Councillors have unanimously supported a motion condemning the latest funding offer from the Scottish government.
Council leader Steven Coutts warned that the provisional reduction in core funding had left the council’s ability to provide essential services “under threat”.
Mr Coutts tabled a motion at Wednesday’s meeting of the full council which noted “with disappointment the continuing decline in funding” to the SIC.
His five-part motion also sought to delegate authority to chief executive Maggie Sandison to continue to pursue the figure of £7.9 million which the authority had sought for fair ferry funding.
The council looks set to miss out on its request, as things stand, with the central government offering a total of £10.5 million towards ferry funding to be split between Orkney and Shetland.
Additionally, Mr Coutts’ motion will see Mrs Sandison notify the Convention of Scottish Local Authorities (Cosla) of the council’s stance and write to finance secretary Derek Mackay to advise of the “adverse impact the settlement will have on Shetland”.
The motion found unanimous support in the chamber with a number of councillors reading prepared speeches voicing their dissatisfaction with the budget settlement.
Even SNP councillor Robbie McGregor lent his support to the motion, though he took time to defend his party from the criticism it was receiving in the chamber.
“I, unlike certain other people in this room, am not blinded by dogma and I will be proud to support the leader’s motion”, he said.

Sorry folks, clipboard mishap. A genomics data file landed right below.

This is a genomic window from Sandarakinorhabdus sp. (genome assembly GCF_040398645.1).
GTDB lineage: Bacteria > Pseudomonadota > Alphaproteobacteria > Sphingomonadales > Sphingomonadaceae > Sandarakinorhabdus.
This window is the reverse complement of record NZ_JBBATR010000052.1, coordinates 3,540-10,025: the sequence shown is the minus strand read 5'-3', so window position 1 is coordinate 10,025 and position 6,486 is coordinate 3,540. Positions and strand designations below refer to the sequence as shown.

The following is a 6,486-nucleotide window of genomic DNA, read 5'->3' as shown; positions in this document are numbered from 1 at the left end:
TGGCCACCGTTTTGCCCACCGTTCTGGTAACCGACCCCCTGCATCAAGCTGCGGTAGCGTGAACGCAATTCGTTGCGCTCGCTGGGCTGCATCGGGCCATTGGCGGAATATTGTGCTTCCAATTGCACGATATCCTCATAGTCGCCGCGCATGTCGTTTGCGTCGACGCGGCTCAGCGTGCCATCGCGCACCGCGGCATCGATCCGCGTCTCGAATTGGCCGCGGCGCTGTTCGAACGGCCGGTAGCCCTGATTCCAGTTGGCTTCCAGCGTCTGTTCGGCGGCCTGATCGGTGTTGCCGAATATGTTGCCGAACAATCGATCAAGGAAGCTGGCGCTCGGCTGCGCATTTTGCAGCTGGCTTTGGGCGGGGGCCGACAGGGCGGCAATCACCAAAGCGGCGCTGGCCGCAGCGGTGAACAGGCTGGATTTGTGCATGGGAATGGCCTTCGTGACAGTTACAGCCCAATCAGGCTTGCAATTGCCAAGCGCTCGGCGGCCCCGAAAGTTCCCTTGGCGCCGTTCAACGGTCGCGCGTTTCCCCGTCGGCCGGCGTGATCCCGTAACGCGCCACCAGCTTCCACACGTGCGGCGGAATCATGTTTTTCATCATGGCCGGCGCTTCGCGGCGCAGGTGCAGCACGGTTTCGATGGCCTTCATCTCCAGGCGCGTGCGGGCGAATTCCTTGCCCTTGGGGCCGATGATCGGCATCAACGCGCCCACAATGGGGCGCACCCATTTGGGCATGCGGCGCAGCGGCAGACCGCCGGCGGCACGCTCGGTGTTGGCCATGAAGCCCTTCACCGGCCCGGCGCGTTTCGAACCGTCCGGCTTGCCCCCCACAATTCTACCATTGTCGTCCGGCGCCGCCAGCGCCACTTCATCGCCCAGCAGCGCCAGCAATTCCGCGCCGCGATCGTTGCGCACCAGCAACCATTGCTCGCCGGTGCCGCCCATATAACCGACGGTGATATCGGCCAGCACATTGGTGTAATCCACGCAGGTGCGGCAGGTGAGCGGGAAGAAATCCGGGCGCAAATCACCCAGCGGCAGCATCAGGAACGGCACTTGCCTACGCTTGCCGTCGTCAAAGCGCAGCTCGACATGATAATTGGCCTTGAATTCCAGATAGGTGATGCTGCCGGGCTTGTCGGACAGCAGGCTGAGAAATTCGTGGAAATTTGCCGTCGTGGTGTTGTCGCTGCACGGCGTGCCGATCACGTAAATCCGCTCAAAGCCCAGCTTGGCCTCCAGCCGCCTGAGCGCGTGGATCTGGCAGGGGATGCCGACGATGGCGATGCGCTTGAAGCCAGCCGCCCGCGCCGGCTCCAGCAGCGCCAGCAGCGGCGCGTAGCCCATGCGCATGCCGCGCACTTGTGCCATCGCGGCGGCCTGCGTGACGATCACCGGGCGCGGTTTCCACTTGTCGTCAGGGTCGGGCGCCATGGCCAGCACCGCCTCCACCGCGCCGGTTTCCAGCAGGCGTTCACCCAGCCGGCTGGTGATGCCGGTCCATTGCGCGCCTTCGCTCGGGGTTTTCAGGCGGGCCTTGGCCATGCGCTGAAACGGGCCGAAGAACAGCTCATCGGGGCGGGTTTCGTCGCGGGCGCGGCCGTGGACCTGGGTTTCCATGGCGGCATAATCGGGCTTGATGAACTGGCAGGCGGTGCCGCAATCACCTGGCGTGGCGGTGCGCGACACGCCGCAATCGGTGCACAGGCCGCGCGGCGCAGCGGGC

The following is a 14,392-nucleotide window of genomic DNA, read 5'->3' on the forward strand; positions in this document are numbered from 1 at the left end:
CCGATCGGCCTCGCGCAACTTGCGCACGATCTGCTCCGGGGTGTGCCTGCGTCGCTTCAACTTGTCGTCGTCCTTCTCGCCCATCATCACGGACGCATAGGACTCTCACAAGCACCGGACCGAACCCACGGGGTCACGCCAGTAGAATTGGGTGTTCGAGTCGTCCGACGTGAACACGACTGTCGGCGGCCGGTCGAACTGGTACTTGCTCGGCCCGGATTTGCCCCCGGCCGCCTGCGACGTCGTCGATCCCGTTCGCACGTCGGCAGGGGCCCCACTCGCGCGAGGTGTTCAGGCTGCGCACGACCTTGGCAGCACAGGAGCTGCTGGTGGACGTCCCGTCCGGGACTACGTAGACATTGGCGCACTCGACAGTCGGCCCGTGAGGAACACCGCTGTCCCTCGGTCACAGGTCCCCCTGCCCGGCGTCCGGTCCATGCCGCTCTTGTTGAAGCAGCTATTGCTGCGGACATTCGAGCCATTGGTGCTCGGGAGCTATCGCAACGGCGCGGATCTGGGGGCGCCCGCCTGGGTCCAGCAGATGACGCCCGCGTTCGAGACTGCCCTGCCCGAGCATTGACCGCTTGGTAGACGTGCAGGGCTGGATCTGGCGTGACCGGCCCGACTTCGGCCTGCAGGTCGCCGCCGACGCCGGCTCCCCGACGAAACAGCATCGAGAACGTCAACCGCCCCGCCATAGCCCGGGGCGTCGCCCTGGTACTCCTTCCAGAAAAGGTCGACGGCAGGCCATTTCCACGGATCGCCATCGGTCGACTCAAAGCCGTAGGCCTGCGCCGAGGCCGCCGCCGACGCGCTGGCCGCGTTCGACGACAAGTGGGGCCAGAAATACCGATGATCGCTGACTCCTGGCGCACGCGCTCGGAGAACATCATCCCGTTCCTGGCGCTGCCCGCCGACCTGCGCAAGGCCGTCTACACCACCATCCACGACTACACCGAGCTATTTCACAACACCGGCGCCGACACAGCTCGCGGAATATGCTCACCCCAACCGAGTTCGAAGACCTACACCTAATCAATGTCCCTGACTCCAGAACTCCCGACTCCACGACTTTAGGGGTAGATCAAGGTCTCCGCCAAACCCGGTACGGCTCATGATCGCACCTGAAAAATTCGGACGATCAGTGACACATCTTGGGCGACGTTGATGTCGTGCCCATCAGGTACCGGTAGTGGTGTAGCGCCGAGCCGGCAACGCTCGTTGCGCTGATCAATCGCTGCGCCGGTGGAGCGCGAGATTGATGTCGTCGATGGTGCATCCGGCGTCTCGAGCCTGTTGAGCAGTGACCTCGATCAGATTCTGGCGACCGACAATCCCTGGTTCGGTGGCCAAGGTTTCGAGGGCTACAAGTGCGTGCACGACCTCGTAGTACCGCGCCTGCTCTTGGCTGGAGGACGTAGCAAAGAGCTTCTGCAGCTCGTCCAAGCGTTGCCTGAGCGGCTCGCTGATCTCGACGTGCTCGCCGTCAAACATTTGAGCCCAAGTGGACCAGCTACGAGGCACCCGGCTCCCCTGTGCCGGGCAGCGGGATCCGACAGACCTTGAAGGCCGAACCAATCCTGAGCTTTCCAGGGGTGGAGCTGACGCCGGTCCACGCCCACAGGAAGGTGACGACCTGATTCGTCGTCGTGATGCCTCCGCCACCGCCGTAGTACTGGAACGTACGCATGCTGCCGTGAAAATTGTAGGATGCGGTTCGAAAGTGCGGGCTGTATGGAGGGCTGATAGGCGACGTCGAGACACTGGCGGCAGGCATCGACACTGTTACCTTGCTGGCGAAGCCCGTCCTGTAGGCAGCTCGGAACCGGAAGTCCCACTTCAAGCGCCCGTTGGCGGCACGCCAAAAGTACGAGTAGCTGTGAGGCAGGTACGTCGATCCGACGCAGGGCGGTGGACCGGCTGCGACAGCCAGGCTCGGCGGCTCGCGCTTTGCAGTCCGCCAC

Councillor Ryan Thomson, who as chairman of the environment and transport committee has been heavily involved in the drive for fair ferry funding, said that the government’s offer was “entirely unacceptable”.
“I would describe fair funding as full funding, like they have in the Western Isles”, he said.
Mr Thomson called for the authority to continue to push for the £7.9 million they had requested and said that Holyrood’s treatment of councils had been “appaling”.
Councillor Allison Duncan said that Mr Mackay had threatened any council which rejects the offer would end up with an even worse settlement and said that this was “political blackmail”.
He said that this was the second time in recent memory in which Shetland had been the hardest hit council in the country, though this was later disputed by councillor Ian Scott. He said that both Moray and Edinburgh City Council had also portrayed themselves as the worst impacted local authority in the country.
Mr Scott then went on to say that councils should put up a unified front against funding cuts. Unlike others in the chamber he saw Tory austerity as the sole driver behind the cuts saying that the Scottish government’s hands were tied.